Pension flexibility can also add complexity

Tiffany Tsang

Tiffany Tsang

The flexible retirement rules introduced from April 2015 are proving to be very popular.

However, while flexibility is beneficial, it adds complexity to already difficult decisions about retirement that many people may not have the knowledge, skills or motivation to tackle on their own.

Two years in, while we know a lot about the new retirement market and the opportunities it offers, there are also challenges that pose significant risks to consumer outcomes if left for too long without being understood and addressed.

The ABI’s latest analysis, found in its publication, “The New Retirement Market: Challenges and Opportunities”, has dissected how people are using the pension flexibilities; how well product supply fulfils consumer needs and demands; as well as what actions government, regulators and providers can take together to address the challenges that arise.

The aggregate picture emerging since April 2015 is that consumers are behaving sensibly with the new pension flexibilities. Demand for income products is also holding steady. Most pots worth over £30,000, and the majority of the money accessed, have gone into guaranteed income or flexible income products.

However, there are warning signs that should not be ignored - most obviously, the existing behavioural bias to take cash when it is offered. 

The reforms brought the Treasury £1.5bn in tax revenue in 2015-2016, £1.2bn higher than its original forecast. Consumers are clearly withdrawing from their pensions at a rate much faster than the government anticipated.

Most new entrants to drawdown are also taking the tax-free lump sum and no income. We also know that full withdrawals tend to come from those with smaller pot sizes and from younger cohorts.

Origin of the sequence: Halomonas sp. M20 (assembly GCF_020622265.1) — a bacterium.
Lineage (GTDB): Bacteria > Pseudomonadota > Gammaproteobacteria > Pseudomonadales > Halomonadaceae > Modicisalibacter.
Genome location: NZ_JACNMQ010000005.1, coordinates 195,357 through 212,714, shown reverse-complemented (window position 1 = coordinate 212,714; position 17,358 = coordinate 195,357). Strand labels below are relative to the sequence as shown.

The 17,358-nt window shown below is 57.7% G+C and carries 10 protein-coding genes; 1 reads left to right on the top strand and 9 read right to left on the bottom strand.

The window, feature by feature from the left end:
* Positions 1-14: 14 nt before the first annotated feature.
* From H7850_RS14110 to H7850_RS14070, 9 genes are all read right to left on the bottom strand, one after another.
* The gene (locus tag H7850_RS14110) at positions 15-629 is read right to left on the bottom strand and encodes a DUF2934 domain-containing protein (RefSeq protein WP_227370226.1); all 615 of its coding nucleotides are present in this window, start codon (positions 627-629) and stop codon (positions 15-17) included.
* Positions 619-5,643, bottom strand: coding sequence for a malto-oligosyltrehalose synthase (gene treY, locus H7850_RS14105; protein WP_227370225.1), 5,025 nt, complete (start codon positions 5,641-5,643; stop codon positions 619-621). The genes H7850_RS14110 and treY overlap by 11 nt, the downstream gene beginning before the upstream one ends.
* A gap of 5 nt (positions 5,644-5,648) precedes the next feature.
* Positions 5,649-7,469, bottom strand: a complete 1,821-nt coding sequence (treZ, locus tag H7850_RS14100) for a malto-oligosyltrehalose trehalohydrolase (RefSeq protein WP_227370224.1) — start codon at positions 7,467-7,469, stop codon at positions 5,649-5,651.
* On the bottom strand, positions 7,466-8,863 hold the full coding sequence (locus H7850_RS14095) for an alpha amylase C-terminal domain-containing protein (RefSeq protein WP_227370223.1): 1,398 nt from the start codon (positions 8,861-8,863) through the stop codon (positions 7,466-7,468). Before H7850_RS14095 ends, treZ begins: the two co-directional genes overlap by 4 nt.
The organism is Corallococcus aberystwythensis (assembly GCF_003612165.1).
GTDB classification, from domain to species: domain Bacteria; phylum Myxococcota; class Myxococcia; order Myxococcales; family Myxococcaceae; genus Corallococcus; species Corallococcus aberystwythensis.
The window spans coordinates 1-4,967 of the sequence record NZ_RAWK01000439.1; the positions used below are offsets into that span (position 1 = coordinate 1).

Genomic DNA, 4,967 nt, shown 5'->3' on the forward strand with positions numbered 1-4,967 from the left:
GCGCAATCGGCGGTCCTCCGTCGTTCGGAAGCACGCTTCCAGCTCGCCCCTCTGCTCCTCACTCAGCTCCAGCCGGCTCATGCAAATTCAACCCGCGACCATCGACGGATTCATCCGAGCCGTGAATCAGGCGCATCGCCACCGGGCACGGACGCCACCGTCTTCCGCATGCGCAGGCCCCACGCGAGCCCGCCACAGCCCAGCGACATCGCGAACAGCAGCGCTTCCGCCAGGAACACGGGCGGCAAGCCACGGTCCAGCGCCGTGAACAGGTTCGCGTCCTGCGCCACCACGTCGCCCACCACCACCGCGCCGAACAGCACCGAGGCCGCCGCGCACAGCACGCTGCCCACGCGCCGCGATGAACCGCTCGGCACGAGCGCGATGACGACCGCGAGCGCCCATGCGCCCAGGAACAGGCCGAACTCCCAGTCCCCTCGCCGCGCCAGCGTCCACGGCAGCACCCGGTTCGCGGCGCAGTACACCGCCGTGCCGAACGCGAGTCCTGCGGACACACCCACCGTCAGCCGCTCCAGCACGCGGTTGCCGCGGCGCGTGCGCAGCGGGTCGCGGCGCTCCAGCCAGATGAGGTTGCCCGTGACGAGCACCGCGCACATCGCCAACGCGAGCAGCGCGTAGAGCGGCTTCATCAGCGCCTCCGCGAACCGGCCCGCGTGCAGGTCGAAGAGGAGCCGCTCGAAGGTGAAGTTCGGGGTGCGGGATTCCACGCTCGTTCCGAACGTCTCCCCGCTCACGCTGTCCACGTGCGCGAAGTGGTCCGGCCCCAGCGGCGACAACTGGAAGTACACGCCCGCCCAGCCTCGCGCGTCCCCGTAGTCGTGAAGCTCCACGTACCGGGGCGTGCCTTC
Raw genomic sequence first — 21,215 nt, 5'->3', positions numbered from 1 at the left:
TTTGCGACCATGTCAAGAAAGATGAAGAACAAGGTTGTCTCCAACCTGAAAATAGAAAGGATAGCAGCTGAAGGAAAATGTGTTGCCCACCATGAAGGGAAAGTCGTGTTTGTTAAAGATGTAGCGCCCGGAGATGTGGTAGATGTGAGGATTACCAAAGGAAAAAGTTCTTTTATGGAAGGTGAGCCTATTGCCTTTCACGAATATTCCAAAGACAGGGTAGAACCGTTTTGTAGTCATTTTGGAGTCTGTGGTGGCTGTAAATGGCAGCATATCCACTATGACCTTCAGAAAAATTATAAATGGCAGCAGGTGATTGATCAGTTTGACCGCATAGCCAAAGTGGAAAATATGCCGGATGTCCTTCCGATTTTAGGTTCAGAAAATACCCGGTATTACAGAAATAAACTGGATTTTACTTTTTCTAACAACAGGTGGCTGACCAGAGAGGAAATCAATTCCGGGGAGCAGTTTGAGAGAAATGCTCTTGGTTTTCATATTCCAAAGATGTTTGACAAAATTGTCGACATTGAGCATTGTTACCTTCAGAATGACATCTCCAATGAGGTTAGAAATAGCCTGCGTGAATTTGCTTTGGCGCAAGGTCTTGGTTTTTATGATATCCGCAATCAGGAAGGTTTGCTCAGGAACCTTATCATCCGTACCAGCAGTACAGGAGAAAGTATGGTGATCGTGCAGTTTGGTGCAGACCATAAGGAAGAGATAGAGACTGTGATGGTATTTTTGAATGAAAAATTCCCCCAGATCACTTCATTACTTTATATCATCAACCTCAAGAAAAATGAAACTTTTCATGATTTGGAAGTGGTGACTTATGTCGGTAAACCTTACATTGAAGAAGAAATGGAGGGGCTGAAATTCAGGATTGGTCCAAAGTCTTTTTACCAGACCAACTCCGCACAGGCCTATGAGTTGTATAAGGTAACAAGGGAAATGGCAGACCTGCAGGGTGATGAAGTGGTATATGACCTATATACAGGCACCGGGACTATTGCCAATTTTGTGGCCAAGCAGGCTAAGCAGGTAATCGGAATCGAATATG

This preference for cash instead of income in retirement remains a live concern: we need a study over time to better understand the drivers and the wider circumstances of the consumers making this choice, to judge whether sustainability is a concern.

Our analysis is that the appetite for cash is driven by behavioural factors and not a lack of supply of products. The spectrum of consumer needs and preferences are being met by a wide range of products.

For even the smallest pot sizes, there are accessible and affordable retirement products available, for new and existing customers.

The market has seen innovation combining guaranteed and flexible income, reflecting long-standing consumer needs for both security and flexibility, and new ways to interact with providers and advisers through the development of automated advice and other digital tools.

The ABI will continue to monitor whether those with the smallest pots still have access to appropriate retirement solutions, but it is important to note that product innovation will not be the only answer to the challenges facing consumers in the new retirement market. Ultimately, people need to be saving more, and saving sooner.